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Part 2 Fizzles, Ultrasounds Reign
May 6, 2010
I intended to follow up last week’s blog entry, but the content I wanted to share — photographs, some video — never materialized. However, if you’ll allow me to revisit and recycle a topic from October of 2008, with today’s perspective, I will proceed…
The topic? Let’s call it doctor visit anxiety.
Allow me to quote myself from over a year and a half ago, from this entry:
That diagnosis? It came on the heels of my first ever ultrasound. The ultrasound was ordered to get a closer look at my liver. As a person with diabetes, liver function is one of those blood test number thingys that the doctor wants to watch closely. The numbers from my recent liver function tests had been showing fluctuation, so doc wanted a snapshot (ultrasound) of what my liver looked like to establish a baseline.
OK. Fine. In fact, the novelty of the ultrasound experience piqued my interest and didn’t cause me much anxiety, at least not as much as I may have led readers to believe in those earlier blog entries. Sometimes a blogger like me will play up the situation to make for better reading. It’s not dishonesty; just a bit of elaboration with some emphasis on what makes for, I hope, better reading. (It’s a fine line, because when my mother reads my entries, it’s pretty certain that if situations about which I write sound dire, or I sound sad, or portray what I’ve been through as pretty difficult, I inevitably get a phone call from a worried mom!)
Well, the ultrasound was fine, for all intents and purposes. But the liver ultrasound also included a look at my kidneys, and the doctor saw in the kidneys the angiomyolipoma, which (again to quote me), “without the ultrasound, I would probably never know I had it… My kidney function is normal…another thing we simply (simply?) monitor.”
OK, fine. As I said back then and probably many times since in my writing, monitor is an all-too-familiar phrase for those of us with chronic conditions. We must cultivate a keen awareness of what’s going on and be vigilant empiricists of our own bodies; at the same time, our health-care team creates the database of our chemical fluctuations, our anomalies flagged faster than those of the healthy, nondiabetes lot.
It’s something I didn’t really understand back then, the idea of my susceptibility to so many other health issues, that I’d be under scrutiny unlike that of a healthy individual, which meant that many undetected and normal anomalies would catch a physician’s attention simply because I had diabetes. Whether these conditions are related to the diabetes or not is fodder for another time.
Did the diabetes cause the angiomyolipoma or the thyroid cancer? No. But would I be writing about any of this if I didn’t have diabetes? Not at this point, no. None of these other conditions would have been on anyone’s radar screen. The angiomyolipoma goes undetected. The thyroid cancer: still continuing to grow on my thyroid because without diabetes, I’m not going to the doctor much at all, and the doctor’s not looking at me, not examining me, the same way she would a patient with Type 1 diabetes.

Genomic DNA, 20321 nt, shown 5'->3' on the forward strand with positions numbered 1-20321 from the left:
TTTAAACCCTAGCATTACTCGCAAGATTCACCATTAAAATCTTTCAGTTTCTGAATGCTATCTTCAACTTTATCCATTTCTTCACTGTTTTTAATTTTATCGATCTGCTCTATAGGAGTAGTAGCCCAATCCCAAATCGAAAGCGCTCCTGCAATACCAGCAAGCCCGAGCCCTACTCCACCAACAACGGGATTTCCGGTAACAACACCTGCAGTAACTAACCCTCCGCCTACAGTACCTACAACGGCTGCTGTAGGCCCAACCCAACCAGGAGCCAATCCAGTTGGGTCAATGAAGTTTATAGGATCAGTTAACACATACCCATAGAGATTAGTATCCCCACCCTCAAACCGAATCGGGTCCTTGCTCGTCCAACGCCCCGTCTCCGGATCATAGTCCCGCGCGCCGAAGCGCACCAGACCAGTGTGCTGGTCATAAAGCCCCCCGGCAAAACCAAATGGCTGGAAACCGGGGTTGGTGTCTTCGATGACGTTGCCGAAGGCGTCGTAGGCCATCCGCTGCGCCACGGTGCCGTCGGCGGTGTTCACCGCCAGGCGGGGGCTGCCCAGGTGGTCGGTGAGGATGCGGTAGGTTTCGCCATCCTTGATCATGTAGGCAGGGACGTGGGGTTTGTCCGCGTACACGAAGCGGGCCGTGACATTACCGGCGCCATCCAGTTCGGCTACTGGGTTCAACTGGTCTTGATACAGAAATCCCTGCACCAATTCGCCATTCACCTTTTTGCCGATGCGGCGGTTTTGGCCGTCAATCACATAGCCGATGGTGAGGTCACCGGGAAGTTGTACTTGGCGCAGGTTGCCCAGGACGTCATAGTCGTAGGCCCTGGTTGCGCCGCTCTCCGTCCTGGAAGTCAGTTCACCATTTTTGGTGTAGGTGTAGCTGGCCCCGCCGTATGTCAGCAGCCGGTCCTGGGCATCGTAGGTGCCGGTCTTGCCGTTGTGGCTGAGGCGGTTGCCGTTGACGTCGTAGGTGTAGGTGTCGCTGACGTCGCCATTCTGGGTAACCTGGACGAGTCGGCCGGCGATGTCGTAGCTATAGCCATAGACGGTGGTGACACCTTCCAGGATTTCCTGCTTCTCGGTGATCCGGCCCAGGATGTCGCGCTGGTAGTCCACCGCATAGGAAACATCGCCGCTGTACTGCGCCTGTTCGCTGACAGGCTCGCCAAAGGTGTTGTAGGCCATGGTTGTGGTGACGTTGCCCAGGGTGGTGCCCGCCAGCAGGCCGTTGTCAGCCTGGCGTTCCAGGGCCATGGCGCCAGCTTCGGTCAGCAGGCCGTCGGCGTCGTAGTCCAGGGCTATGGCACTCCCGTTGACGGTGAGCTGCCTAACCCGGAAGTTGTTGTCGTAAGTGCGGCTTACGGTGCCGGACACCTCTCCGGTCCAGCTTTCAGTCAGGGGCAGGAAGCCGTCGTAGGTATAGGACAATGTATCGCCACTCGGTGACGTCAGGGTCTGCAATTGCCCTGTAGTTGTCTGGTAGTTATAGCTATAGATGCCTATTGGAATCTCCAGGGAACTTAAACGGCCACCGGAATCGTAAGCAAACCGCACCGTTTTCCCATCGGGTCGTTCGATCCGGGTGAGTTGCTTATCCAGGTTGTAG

So, yes, back to the fall of 2008. Monitor it. That’s fine. I’m good with that. Keep an eye on it meant the doctors would ultrasound again in six months. In the spring of 2009, a second ultrasound.
In the spring of 2009 things came back OK. There’d be continued monitoring, of course, but maybe one more ultrasound in a year (the spring of 2010! Do you see where I’m going with this?), and if that ultrasound showed no change, I wouldn’t have to worry.
However, this was the same series of doctor visits that led to the discovery of a lump on my thyroid. That lump, back then, was minor, just something to have biopsied and then monitor. Most doctors wouldn’t even pay attention to something so small because they (the lumps) are so common. But my doctor? She paid attention to it. She paid attention because I’m a patient with diabetes.
That first biopsy? It came back indeterminate, which, the doctors told me, was probably nothing. Probably not cancerous (the statistics showed a less than 2% chance).
So they’d monitor it with another biopsy in a year or so.
Now, I’ve documented how this played out, and some readers will know this story all too well. Briefly: In November of last year an endocrinologist decided to have another biopsy for the nodule on my thyroid six months earlier. This second biopsy came back positive for cancer of the thyroid. The last six months of my life have been heavily given over to the surgery and recovery from this ordeal.
Monitoring caught the cancer early and I am on the road to 100% recovery.
You’ll have to forgive me if yesterday, while laying on my side in a quiet examination room while an ultrasound technician ran an ultrasound wand repeatedly over my kidneys and bladder, I wasn’t in a somewhat different frame of mind than during that first ultrasound way back when. This entire week I’ve been unable to excise the unhealthy thought processes plaguing my overactive imagination: too many not-so-good outcomes from yesterday’s follow-up ultrasound.
The techs who do the ultrasounds don’t tell you anything, they can’t tell you anything (they’re forbidden to do so).
I won’t know for a week or so what the result is, if everything’s fine or if what was really nothing is really something.
And honestly, I’ve had enough of nothings turning into something.
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